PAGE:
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The Archive of posts

Old posts from the original Blackframes site

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An open letter to Barack Obama, President of the World

Lach Ryan

Obama President of the World

Dear Mr President Obama Congratulations on being President of the World for the 2nd time in a row. Bad luck however on not making Top 10 in Men's Health "Best Dude's with grey/or flecked grey hair". It was a tough year. There was Clooney as usual, but I saw Richard Gere was back in the list, that dude from Grey's Anatomy and even Clinton got a run. I know how badly you wanted it.

Anyway I thought I would write you a letter as I noticed in a picture on the internet that your White House has a letterbox. I also like the idea that some US Government Agency employee will probably have to scan this post to determine if I am a threat to National Security. I guess as President of the World, you would get lots of letters. Do you know Fred Savage? You must get to meet heaps of cool people!

I also like how you have your own real life set of Lego. You have a full plane, a helicopter, a special Police squad, dragon slayers and even your own farm. If I was you, I would be always swapping the pants of the people that worked for me because that's the best bit about Lego. In one scene a Policeman can be rescuing a cow from a dragon, then the next minute relaxing in a helicopter wearing red slacks.

I notice you always seem to wear suits. Once or twice I saw you wearing a chino pant and some hand gestures, but mostly it is suits. Do you go to Hong Kong and get them specially made? My friend Mick does. He's as big as a basketballer, so they don't make clothes for him in normal land. I think it’s funny that such a big man gets clothes made by such little men.

You like basketball huh? I guess you probably gave up an NBA career to pursue politics. I heard that the Harlem Globetrotters were running your social media campaign and also formed much of your fiscal policy. Do you use lots of basketball terminology in the Oval Office? Like ‘Hey Team, let’s take a time out on this Iran thing’ or ‘That’s a tech foul Hilary! A tech foul’ or ‘Boomshakalaka’ or ‘Rebook Pumps’? I bet you do. You’re the coolest President since Charlie Sheen’s Dad.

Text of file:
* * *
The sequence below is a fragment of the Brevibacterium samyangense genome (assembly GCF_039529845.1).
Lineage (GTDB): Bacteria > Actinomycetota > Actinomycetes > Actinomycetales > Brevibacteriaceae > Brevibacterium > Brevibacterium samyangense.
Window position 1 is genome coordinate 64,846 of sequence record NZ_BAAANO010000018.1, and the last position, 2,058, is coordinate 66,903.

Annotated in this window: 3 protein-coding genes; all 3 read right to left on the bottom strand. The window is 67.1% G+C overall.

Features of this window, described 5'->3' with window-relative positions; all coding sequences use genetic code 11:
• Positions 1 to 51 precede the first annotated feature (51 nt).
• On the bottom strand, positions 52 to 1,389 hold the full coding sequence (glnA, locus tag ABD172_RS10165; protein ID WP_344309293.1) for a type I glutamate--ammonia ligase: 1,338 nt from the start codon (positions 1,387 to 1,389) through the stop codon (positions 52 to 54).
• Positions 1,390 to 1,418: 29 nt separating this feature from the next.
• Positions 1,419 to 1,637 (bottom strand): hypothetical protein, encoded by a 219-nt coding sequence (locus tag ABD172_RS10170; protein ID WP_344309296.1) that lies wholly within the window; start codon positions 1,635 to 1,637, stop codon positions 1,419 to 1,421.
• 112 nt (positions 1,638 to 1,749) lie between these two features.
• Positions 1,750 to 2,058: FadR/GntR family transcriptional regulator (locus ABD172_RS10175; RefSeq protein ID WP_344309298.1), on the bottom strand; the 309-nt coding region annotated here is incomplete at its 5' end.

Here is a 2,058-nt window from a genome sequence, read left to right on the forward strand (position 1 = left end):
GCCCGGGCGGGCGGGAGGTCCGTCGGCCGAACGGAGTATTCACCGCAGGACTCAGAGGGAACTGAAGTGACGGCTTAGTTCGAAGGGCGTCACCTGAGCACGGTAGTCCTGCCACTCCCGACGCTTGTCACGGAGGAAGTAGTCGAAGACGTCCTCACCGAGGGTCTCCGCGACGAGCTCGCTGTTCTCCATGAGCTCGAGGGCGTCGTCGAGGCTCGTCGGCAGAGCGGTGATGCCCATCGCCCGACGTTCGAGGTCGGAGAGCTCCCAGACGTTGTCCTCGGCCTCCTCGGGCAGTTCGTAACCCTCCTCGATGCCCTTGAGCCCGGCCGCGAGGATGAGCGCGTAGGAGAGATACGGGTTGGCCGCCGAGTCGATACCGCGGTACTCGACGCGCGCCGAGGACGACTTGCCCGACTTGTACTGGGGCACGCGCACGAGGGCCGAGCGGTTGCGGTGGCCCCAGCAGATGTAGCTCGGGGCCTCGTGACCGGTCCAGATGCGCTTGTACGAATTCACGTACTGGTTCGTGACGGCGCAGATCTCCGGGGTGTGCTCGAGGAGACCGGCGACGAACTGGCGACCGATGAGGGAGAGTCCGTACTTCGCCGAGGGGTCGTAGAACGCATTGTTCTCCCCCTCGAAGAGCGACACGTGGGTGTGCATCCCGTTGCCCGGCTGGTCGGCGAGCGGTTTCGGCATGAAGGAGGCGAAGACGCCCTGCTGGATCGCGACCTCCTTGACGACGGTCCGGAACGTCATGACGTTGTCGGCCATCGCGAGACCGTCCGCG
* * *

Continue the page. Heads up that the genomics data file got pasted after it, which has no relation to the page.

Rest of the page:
I like that you are a family man. Your wife Michelle is doing OK for a lady who’s an ‘Outback Summer’ (definitely over 40). You don't see much of your Mum, Oprah, on TV anymore though. Your Kids look like fun- do they have their own whale like in that movie ‘Free Willy’? If I was President of the World, I would give my kids a whale. My parents never let me have one, mostly because we lived inland but also because we already had two cars and some bikes in the carport.

Your full name is a bit weird! Barack Hussein Obama II; does that mean you are the second version? Are you the slimmer upgrade with bug fixes? What happened to the first Barack? Is he in a draw somewhere? I read that people used to call you Barry. My Dad’s uncle was called Barry. He used to own a swimming pool and spear fish kickboards after hours, whilst drinking cask wine in his underpants.

I also read that you are a Christian. Me too! Does God talk to you sometimes? Once in church I heard God telling me to become a physiotherapist. It was really quiet but clear. It turned out it was just my Mum prayer-bombing me. Do you ever prayer-bomb people? It’s when they are praying and you say stuff in a way that makes them think its God. Dick Cheney used to do it to your friend Mr Bush all the time.

Well good luck in running the world for the next four years. I think that if Aliens or Arnold Schwarzenegger are really true then you should tell everyone. I also think that you maybe you need to take a look at your homeland’s roads. When I was there, I saw lots of road crews fixing potholes. All over the same roads were other fixed potholes. Perhaps rather than just always fixing potholes, they could stop, rip the road up and lay it all down again. But I’m sure you have got more important things to consider than a new approach to roadwork. Let's just HOPE Fred Savage gets onto it or something.

Yours Truly,



Working Out How to Work Out

Lach Ryan

Gym Junkie